Teacher suspended for helping students on EQAO test – The London Free Press

Oversight of provincewide standardized testing is under the microscope as the school year gets ready to begin after a London teacher pleaded guilty to professional misconduct for helping students answer correctly.

Danuta Debich was slapped with a three-month suspension earlier this year by the Ontario College of Teachers stemming from her actions during a Grade 3 math test from the Education Quality and Accountability Office (EQAO) taken on May 26, 2016.

The agreed statement of facts in the college’s decision, which did not disclose the name of the school where the infractions occurred, said Debich pointed to an answer and gave a student a thumbs up when he asked if it was right or wrong. The decision also said Debich allowed students have a snack break and allowed one to use a dictionary, contrary to EQAO testing standards.

When some students finished the test, Debich reviewed the booklets and prompted some by asking “are you sure that’s right?” and “is that your best answer?”

The school board investigated, interviewing a third of the students in Debich’s class, the disciplinary decision said. All the students interviewed said she had provided some assistance during the test.

The EQAO test results were withheld from the school and parents were told their students’ scores should be viewed with caution. Debich was suspended 15 days without pay by the Thames Valley District school board, which employed her.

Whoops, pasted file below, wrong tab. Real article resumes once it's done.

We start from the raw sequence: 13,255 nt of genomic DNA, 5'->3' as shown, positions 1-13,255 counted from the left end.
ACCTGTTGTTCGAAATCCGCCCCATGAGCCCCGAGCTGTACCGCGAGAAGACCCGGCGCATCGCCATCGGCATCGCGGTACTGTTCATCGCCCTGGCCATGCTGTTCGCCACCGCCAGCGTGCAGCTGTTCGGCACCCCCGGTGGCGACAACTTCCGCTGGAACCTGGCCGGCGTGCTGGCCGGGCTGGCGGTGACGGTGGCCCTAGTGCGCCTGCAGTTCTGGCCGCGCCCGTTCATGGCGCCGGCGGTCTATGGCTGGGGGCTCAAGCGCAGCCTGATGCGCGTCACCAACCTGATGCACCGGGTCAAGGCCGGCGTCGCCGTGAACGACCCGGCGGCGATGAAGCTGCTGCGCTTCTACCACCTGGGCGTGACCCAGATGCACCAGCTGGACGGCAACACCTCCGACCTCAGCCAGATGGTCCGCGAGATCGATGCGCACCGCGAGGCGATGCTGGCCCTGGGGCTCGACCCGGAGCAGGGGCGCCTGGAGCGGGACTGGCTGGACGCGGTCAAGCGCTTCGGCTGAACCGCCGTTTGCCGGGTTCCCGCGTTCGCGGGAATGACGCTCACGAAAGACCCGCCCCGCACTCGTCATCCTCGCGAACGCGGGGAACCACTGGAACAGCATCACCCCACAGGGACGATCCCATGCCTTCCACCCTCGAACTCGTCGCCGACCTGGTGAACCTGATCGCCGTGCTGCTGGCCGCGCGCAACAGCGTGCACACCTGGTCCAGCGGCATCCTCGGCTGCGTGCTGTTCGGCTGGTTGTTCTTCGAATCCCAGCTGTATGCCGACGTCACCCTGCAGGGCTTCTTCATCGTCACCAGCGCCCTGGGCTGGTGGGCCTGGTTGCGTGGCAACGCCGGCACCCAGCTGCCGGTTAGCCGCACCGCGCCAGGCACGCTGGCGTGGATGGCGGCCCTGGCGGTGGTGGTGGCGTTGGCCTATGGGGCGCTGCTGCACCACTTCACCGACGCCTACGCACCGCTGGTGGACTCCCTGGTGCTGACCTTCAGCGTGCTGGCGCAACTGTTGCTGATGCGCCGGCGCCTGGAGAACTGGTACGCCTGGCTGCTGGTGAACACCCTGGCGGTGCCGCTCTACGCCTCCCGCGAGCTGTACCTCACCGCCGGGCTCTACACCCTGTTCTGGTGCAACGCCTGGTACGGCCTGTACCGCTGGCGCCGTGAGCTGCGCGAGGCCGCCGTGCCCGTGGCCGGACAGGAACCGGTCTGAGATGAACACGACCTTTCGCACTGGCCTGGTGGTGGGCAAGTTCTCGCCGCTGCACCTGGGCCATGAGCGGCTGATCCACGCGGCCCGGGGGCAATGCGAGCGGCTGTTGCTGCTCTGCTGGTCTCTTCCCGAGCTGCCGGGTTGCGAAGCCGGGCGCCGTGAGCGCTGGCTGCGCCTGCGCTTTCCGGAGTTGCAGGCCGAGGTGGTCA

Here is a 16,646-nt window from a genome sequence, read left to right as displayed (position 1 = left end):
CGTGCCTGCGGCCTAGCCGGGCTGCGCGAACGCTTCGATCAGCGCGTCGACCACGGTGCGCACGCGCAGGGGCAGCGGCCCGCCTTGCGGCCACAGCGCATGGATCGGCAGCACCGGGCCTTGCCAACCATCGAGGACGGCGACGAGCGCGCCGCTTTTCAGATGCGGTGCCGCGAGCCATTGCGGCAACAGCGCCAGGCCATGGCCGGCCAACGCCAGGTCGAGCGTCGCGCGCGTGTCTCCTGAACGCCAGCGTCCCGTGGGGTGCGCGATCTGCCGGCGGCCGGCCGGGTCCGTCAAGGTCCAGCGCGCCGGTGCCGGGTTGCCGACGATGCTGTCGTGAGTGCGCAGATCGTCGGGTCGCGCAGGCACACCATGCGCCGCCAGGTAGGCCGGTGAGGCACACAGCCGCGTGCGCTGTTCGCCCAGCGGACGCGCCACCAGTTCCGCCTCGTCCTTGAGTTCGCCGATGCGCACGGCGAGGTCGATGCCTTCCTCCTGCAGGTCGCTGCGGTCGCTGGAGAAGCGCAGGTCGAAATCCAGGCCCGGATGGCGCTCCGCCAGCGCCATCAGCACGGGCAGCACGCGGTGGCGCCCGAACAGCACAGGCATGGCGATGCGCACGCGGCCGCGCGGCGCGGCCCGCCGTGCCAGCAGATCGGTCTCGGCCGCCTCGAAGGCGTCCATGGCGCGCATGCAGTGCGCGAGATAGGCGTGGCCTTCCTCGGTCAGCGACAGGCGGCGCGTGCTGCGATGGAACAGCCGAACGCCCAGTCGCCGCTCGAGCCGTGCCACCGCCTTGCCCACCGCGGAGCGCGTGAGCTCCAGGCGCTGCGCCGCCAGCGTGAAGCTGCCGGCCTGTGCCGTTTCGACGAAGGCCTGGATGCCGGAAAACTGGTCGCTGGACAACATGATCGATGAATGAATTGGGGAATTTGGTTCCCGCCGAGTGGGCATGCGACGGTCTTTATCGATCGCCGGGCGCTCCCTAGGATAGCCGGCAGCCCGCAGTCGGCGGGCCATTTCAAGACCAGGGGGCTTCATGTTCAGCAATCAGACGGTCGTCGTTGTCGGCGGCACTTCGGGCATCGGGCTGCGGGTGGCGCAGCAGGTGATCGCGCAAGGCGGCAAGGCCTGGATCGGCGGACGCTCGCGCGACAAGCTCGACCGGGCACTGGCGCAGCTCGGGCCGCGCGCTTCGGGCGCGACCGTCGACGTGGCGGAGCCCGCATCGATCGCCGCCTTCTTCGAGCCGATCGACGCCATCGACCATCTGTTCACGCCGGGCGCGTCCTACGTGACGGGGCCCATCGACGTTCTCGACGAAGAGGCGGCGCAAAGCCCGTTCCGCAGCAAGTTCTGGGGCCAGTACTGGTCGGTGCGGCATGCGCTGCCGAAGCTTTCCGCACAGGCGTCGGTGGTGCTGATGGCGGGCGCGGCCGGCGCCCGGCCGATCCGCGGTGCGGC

The college gave her a three-month suspension from teaching and required her to pass a course on professional ethics. Debich is now in good standing with the regulator but is not currently in the classroom, the Thames Valley board confirmed.

The professional regulator has handed down at least nine decisions involving EQAO testing irregularities in the last five years.

Situations like this are rare, EQAO said, but are a chance to reaffirm the agency’s commitment to sound data collection.

“It’s important for our data to be accurate and the agency takes any allegation of interference with its assessment program very seriously,” EQAO chief assessment officer Steven Reid said in a statement.

Over and above training and strict rules for teachers, EQAO also employs other quality-assurance measures including closely monitoring randomly selected schools, analyzing data to identify patterns of collusion and systematic follow-ups on public concerns, Reid said in an email.

“In case of a potential irregularity, EQAO works directly with school board staff to investigate the matter,” he said. “In confirmed cases of irregularities, it is within school boards’ scope to take the appropriate disciplinary action.”

It’s not the first time Thames Valley has had to contend with EQAO infractions in its schools.

At the now-closed Huron Heights French immersion public school, Grade 3 math test scores from June 2010 were withheld after the principal allowed teachers to see the test before it was administered. Principal Francine Rheault was permanently removed from her position at the school after an investigation.

For the board, both cases were an opportunity to assess what happened and maintain the integrity of the provincewide assessment, an official said

“Every step is taken to ensure the fair and consistent administration of the EQAO assessments in order to maintain the validity of student responses,” Thames Valley superintendent Sheila Builder said in a statement.

“TVDSB does not tolerate professional misconduct and the board investigates all reports concerning the administration of EQAO tests.”